Copy Spool File with TYPE =*AFPDS

55 pts.
Does any body know how to perform the same task as cpysplf, but with spool file have been created with Type=*AFPDS.

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I did not like the first solution I found–the Get Spooled File (QSPGETSP) API. QSPGETSP is plenty capable of reading an AFPDS spooled file, but the complexity of this API rivals the instructions that accompany the U.S. federal income tax return. None of that for me.

Then I discovered something interesting. One would think–or at least I thought–that the type of spooled file produced–SCS, IPDS, or AFPDS–is determined when the printer file object is created. Well, I was wrong. I found that the type of spooled file is determined at runtime.

The solution is to change or override the DEVTYPE attribute of a printer file so that it produces an SCS spooled file instead of an AFPDS spooled file. (I assume the same can be said of IPDS spooled files, but I was not able to test it to be sure.)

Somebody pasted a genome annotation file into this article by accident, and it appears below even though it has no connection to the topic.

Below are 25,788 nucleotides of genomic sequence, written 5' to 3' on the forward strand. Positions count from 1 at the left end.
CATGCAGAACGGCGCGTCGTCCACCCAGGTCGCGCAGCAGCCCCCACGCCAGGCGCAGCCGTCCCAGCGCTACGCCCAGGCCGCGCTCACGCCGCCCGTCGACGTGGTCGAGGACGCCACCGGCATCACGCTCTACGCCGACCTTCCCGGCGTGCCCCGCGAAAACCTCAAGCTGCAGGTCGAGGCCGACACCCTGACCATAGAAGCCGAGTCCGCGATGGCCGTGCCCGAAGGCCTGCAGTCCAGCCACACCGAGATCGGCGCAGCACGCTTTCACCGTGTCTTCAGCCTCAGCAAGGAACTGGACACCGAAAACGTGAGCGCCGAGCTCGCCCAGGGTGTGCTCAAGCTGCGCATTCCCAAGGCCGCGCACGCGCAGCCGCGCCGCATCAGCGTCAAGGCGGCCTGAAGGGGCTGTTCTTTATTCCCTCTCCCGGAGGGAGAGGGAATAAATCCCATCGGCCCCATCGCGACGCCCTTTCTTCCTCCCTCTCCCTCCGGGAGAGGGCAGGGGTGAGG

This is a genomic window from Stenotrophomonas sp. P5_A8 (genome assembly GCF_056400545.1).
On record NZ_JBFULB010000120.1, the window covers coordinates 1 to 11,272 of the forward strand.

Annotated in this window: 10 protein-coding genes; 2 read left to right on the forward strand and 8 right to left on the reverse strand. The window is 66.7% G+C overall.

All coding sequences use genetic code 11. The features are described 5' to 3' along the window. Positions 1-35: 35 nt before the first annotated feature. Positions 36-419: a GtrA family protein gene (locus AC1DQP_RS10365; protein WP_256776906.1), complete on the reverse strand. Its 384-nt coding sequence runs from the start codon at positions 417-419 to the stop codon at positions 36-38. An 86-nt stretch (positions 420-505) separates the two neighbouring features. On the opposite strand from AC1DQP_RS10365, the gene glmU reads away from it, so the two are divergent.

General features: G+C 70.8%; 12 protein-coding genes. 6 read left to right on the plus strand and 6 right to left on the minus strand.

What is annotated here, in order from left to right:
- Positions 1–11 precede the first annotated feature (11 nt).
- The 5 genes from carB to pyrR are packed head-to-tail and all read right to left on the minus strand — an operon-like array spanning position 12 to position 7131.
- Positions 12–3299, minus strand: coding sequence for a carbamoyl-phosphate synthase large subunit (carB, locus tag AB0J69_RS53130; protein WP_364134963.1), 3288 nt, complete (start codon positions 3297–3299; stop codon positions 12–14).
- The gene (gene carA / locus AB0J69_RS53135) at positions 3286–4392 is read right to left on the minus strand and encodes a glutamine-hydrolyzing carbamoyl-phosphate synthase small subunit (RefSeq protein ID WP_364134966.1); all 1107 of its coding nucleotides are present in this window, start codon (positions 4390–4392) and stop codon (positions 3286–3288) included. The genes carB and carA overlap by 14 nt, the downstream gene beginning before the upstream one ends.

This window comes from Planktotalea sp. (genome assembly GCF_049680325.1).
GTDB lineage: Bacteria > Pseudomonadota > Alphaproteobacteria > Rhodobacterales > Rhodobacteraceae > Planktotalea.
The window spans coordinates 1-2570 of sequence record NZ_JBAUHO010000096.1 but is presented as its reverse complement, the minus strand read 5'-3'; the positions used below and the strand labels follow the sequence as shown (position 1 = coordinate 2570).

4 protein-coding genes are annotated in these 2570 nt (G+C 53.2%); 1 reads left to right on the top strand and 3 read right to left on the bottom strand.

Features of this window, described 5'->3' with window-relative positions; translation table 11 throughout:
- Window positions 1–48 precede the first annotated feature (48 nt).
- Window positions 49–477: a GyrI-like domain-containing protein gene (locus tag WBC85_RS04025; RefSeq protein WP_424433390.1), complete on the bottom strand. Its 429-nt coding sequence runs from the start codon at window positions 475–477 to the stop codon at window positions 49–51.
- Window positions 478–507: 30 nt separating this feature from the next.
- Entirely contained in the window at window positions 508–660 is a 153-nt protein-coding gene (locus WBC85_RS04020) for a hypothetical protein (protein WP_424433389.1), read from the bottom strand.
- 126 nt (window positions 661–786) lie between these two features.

CALL SomePgm

CPYSPLF will happily copy the text portion of the report to a disk file, which you can read and massage any way you like with a program written in your high-level language of choice.

This is correct and I appreciate your input, the only thing is I was hoping to be able to copy existing spool files created with type=AFPDS. I am going to look into the API you mention Get Spooled File (QSPGETSP) and see if I could make something out it, I will let you know how that will go.



You can’t meaningfully put AFPDS spooled files into flat physical files with CPYSPLF. There is no point to it since you couldn’t do anything with the physical file once it was created. Obviously there is a stream of bytes associated with any spooled file, but processing those bytes as AFPDS requires significant programming effort.

The Get Spooled File Data (QSPGETSP) API is far simpler than the programming that would be needed to handle flat physical files with AFPDS data.

You can go to Windows and open a .JPG file with Notepad. The result is similar to what you have in a physical file copy of AFPDS data. It simply isn’t appropriate.


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